Dandy-Walker malformation with postaxial polydactyly: Further evidence for autosomal recessive inheritance

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  • Dandy-Walker Malformation With PostaxialPolydactyly: Further Evidence for AutosomalRecessive Inheritance

    D.P. Cavalcanti1,2* and M.A. Salomao21Depto. Genetica Medica, Faculdade de Ciencias Medicas, UNICAMP, Campinas, SP, Brazil2Ambulatorio de Genetica Perinatal, CAISM, UNICAMP, Campinas, SP, Brazil

    We describe an infant with Dandy-Walkermalformation and tetramelic postaxial poly-dactyly type 1A. Parental consanguinity re-inforces previous suggestions for autosomalrecessive inheritance. Am. J. Med. Genet.85:183184, 1999. 1999 Wiley-Liss, Inc.

    KEY WORDS: cerebellar vermis agenesis;postaxial polydactyly; auto-somal recessive inheritance;hydrocephalus


    The association of partial or complete absence of thecerebellar vermis, posterior fossa cyst communicatingwith the fourth ventricle, and facultative hydrocepha-lus has been described as the Dandy-Walker malfor-mation (DWM) [Hart et al., 1972]. It has been esti-mated to occur in about 4% of babies with hydroceph-alus [Kaiser et al., 1976] and can be found isolated or aspart of a Mendelian or chromosomal disorders. DWMmay also result from environmental factors [Murray etal., 1985]. The association of the DWM with postaxialpolydactyly has been described as a probable autoso-mal recessive syndrome (OMIM 220220). Here we de-scribe a newly affected child with parental consanguin-ity reinforcing autosomal recessive inheritance.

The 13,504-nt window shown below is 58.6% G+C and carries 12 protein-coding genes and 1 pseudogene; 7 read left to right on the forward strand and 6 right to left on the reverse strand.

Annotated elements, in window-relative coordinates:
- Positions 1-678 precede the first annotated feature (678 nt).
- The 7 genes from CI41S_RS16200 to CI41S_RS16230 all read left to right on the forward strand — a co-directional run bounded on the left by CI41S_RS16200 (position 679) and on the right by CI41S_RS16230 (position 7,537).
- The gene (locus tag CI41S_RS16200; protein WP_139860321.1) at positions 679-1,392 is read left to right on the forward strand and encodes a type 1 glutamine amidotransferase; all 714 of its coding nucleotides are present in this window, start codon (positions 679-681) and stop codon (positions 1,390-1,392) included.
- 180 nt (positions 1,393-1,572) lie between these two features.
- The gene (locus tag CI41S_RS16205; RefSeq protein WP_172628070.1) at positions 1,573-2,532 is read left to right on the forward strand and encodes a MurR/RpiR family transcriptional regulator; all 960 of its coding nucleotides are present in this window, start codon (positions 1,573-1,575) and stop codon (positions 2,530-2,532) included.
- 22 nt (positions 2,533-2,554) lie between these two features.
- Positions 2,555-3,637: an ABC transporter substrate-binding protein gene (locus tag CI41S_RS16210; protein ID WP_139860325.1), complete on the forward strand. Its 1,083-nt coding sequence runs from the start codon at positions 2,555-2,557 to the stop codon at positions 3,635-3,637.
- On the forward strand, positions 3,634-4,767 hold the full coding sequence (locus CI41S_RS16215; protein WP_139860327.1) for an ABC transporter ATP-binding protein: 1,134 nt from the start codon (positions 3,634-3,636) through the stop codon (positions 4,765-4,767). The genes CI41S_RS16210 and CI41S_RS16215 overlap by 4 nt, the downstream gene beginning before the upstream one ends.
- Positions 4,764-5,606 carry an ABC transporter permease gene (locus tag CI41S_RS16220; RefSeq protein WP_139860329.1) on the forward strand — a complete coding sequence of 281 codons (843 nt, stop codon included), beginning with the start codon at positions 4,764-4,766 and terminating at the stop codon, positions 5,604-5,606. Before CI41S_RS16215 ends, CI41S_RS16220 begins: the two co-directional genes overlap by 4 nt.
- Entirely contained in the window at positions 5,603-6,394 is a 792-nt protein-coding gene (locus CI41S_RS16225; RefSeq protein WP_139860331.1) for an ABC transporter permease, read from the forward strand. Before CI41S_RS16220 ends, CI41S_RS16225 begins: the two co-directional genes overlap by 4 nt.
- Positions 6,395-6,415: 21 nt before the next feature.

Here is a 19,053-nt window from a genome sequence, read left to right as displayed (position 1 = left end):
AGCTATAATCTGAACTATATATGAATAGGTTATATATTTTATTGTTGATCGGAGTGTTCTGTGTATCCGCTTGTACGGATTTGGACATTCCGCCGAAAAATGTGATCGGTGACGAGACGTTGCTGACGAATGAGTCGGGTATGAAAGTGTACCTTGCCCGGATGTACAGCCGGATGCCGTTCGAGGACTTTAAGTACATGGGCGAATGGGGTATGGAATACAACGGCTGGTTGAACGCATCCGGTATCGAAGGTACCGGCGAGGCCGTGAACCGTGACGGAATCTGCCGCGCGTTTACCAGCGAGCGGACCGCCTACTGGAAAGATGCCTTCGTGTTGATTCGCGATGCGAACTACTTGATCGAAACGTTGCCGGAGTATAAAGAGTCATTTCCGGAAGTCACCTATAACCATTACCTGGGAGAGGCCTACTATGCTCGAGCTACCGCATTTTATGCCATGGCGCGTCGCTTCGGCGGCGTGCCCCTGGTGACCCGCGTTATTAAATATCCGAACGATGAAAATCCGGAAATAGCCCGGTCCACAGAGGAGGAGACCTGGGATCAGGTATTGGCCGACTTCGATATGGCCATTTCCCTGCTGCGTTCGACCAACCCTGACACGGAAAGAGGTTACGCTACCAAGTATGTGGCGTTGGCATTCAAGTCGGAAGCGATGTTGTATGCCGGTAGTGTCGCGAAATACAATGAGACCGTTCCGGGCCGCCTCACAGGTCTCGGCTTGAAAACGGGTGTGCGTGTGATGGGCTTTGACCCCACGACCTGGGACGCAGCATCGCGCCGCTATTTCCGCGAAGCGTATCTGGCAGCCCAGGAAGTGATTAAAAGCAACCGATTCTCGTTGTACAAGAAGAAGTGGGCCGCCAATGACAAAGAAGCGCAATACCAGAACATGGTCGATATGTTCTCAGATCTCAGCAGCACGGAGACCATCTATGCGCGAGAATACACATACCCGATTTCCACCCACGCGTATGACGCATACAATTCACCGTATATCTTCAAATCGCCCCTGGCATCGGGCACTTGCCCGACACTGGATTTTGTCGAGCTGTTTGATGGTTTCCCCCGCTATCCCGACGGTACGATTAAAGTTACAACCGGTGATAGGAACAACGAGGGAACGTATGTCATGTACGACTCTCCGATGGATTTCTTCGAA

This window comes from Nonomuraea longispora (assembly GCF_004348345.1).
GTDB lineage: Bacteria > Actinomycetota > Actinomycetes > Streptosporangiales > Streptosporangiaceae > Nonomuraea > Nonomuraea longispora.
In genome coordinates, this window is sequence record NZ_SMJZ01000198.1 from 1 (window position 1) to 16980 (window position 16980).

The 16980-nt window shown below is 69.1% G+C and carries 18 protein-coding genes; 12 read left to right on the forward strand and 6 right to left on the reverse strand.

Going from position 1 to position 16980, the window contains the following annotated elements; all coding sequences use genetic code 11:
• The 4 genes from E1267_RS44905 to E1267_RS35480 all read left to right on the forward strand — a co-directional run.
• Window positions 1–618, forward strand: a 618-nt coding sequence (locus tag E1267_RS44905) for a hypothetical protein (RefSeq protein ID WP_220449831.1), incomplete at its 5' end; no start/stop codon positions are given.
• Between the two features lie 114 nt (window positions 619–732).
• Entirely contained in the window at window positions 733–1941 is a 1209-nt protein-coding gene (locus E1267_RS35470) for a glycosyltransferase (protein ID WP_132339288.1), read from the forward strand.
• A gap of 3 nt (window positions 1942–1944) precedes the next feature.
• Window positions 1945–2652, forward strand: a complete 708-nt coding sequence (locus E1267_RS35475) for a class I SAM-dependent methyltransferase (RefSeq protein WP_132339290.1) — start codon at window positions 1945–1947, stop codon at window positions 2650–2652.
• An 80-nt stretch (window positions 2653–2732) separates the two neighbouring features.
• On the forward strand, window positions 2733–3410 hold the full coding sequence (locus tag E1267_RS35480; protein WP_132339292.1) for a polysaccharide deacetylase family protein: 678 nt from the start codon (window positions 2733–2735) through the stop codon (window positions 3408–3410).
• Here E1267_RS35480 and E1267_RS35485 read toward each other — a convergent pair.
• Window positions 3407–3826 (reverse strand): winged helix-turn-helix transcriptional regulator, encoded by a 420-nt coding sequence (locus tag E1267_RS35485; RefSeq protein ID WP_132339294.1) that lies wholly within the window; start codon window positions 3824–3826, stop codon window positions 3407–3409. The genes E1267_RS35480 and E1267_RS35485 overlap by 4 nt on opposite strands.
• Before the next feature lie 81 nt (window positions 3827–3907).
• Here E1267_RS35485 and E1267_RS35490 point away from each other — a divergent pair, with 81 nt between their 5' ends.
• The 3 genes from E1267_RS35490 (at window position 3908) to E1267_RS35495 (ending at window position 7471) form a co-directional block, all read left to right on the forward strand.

The propositus is a male infant, product of the secondgestation of consanguineous parents (first-degree cous-ins). The first gestation of the couple resulted in a nor-mal female child. The propositus gestation was un-eventful up to early third trimester. An ultrasonogra-phy at 34 weeks evidenced polyhydramnios, posterior

    fossa cyst, cerebellar vermis agenesis, postaxial poly-dactyly of the four limbs, and discrete pelvic dilatationin the right kidney. Delivery was by Caesarean section.Apgar scores were 8 and 9 at 1 and 5 min. Birth weightwas 2600 g, length was 46 cm, and head circumferencewas 38 cm. Dysmorphisms noted after birth were mac-rocephaly with dolicocephalus, broad and depressednasal bridge, low-set ears, microretrognathia, and tet-ramelic postaxial polydactyly (Fig. 1) with a 6th well-formed digit on both hands and feet [polydactyly type1Asee Temtamy and McKusick, 1978]. Cerebral ul-trasonography in the first days showed large posteriorfossa cyst, cerebellar hypoplasia, and normal supraten-torial ventricular system. Radiographs examinationsdemonstrated a midline occipital defect in the skullinferior to the lambdoid suture and postaxial polydac-tyly of hands and feet with enlargement of all fifthmetacarpal and metatarsal bones. The fifth metacar-pals were also bifid. Neonatal abdominal ultrasonogra-phy confirmed prenatal diagnosis of discrete pelvic di-latation on the right. However, a second examinationat the age of 3 months failed to show any abdominalabnormality. CT of the brain at 2 months showed ac-centuated cerebellar hypoplasia with vermis hypopla-sia and separated hemispheres, posterior fossa cystcommunicating with fourth ventricle, and enlargementof the third ventricle compatible with the DWM (Fig.2). Karyotype was normal (46,XY).